1. "

    In every hair there are an infinite number of lions, and in addition all the single hairs, together with their infinite number of lions, in turn enter into a single hair. In this way the progression is infinite, like the jewels in Celestial Lord Indra’s net.

    -Fa-tsang (T’ang Dynasty)

    Homer was wrong in saying, “Would that strife might perish from among gods and humans.” For if that were to occur, all things would cease to exist.


    — Epigrams from Randall Collins’ The Sociology of Philosophies: A Global Theory of Intellectual Change.

  2. "On Planet Earth, henceforth, action comes not so much from man as an individual or subject, the ancient warrior hero of philosophy and old-style historical consciousness, not so much from the canonized combat of master and slave, a rare couple in quicksand, not so much from the groups analyzed by the old social sciences - assemblies, parties, nations, armies, tiny villages - no, the decisive actions are now, massively, those of enormous and dense tectonic plates of humanity."
    — Michel Serres (1995). The Natural Contract, “We.” p 16.

  3. "In other words, it is a question of creating words that are meaningful only when they bring about their own reinvention, words whose greatest ambition would be to become elements of histories that, without them, might have been slightly different."
    — Isabelle Stengers, Cosmopolitics I, p. 13.
  4. Robert Montgomery


  5. "The big city is as full of such breathing-spaces as of individual people. Now none of these people is like the next, each is a kind of cul-de-sac; and just as their splintering makes up the chief attraction and chief distress of life, so too one could also lament the splintering of the atmosphere."
    — Elias Canetti, The Conscience of Words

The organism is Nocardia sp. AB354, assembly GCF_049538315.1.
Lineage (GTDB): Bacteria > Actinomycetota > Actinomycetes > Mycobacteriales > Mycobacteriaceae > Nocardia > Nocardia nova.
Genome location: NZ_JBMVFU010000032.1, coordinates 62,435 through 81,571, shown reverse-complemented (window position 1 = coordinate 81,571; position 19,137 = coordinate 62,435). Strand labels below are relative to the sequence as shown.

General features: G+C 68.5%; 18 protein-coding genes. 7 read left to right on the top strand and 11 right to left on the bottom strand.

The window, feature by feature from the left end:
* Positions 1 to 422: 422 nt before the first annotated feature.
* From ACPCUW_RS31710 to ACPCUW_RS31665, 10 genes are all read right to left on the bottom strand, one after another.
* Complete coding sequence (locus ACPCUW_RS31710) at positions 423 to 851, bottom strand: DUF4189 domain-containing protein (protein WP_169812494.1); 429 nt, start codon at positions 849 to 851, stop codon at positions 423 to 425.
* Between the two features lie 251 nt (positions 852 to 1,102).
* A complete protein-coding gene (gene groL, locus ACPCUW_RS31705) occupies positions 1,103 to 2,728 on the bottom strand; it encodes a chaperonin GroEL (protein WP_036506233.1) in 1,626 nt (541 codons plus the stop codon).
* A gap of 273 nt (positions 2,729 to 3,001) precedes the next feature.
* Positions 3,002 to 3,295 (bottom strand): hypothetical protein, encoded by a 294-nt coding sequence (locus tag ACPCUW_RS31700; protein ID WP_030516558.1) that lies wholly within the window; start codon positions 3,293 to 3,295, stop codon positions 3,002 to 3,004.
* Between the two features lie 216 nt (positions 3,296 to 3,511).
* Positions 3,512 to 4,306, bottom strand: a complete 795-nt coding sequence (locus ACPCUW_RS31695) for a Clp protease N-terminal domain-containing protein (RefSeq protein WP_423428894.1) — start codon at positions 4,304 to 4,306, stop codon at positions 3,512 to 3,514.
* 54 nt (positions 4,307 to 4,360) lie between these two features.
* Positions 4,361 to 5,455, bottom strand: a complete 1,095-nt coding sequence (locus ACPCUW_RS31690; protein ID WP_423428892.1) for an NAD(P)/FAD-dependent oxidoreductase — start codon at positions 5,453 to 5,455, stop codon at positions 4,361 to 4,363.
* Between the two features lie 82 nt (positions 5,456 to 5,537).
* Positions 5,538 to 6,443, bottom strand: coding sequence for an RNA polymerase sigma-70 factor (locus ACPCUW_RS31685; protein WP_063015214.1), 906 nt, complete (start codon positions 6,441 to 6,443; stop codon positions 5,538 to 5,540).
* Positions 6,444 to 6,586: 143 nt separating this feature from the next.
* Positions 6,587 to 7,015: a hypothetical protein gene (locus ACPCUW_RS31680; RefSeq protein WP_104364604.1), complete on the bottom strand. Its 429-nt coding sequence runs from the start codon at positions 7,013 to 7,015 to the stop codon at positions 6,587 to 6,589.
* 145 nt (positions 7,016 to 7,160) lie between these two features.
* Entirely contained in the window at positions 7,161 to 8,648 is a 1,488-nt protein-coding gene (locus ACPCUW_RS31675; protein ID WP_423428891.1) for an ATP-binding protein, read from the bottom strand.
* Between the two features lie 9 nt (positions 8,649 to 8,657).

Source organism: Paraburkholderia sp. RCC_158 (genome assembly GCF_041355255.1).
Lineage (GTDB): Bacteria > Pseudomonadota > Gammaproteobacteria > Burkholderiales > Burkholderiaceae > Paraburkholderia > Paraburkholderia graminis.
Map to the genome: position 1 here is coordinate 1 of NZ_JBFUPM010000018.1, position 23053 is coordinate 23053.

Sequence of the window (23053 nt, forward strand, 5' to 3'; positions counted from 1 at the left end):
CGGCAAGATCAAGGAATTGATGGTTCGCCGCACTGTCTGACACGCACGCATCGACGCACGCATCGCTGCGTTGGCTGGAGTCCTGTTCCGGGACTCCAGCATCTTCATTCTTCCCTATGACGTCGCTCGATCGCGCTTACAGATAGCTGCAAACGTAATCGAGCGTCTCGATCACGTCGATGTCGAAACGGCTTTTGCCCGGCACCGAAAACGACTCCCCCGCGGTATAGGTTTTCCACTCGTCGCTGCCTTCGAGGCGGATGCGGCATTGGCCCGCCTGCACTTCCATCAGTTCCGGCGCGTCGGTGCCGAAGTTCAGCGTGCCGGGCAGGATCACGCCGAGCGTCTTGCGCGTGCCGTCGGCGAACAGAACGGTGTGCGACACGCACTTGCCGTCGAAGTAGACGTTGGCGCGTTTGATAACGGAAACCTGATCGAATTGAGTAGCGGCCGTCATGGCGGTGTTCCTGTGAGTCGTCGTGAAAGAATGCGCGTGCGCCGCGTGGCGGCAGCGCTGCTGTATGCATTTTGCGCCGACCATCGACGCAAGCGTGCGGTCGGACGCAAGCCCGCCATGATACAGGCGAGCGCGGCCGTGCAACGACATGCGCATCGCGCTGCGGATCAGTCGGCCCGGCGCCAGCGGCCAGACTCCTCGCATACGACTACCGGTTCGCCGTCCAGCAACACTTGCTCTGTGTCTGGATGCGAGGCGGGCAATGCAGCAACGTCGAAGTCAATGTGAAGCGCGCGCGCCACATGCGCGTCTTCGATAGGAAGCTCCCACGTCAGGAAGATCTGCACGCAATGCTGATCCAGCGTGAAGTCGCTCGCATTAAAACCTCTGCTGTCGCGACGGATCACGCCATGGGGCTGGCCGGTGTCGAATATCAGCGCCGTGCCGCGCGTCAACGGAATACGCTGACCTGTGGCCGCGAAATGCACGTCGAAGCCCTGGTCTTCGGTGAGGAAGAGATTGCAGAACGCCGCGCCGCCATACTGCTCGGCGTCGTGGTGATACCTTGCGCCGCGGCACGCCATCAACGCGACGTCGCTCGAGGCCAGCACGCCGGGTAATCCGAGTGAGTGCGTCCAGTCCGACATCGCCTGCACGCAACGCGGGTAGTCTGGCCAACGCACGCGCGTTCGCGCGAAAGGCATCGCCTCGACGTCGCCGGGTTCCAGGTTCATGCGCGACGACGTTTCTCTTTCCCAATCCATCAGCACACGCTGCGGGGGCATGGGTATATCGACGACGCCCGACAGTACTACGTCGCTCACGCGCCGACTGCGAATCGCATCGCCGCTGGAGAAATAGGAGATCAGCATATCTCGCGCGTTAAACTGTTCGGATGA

6. "Further expanding the already large class of Foucauldian apparatuses, I shall call an apparatus literally anything that has in some way the capacity to capture, orient, determine, intercept, model, control, or secure the gestures, behaviors, opinions, or discourses of living beings. Not only, therefore, prisons, madhouses, the panopticon, schools, confession, factories, disciplines, judicial measures, and so forth (whose connection with power is in a certain sense evident), but also the pen, writing, literature, philosophy, agriculture, cigarettes, navigation, computers, cellular telephones and — why not — language itself, which is perhaps the most ancient of apparatuses—one in which thousands and thousands of years ago a primate inadvertently let himself be captured, probably without realizing the consequences that he was about to face."
    — Giorgio Agamben, ‘What is an Apparatus?’

  7. "

    "I am coming to the end of a long journey—a journey that began over 70 years ago at the beginning of World War II. This journey has basically been to show that there is an alternative to the Bolshevik revolutionary prototype. It has taken us a long time to accomplish this, but we have been able to do so both as a result of our historical vision and because of the very practical efforts of comrades who have risen to the challenge of creating a revolution unlike any revolution that has been in the past.

    "Because of my increasing physical limitations in the last few years, I have not been able to play the role that I might have played. But that is not as important now as recognizing what has been achieved. A revolution that is based on the people exercising their creativity in the midst of devastation is one of the great historical contributions of humankind."

    — Grace Lee Boggs, in hospice

  8. "What is straight? A line can be straight, or a street, but the human heart, oh, no, it’s curved like a road through mountains."
    — Blanche DuBois, in Tennessee Williams’ Streetcar Named Desire

    (Source: lolfactory)

  11. Citicorp Center, New York


  12. "A fractal is a way of seeing infinity."
    — Benoît Mandelbrot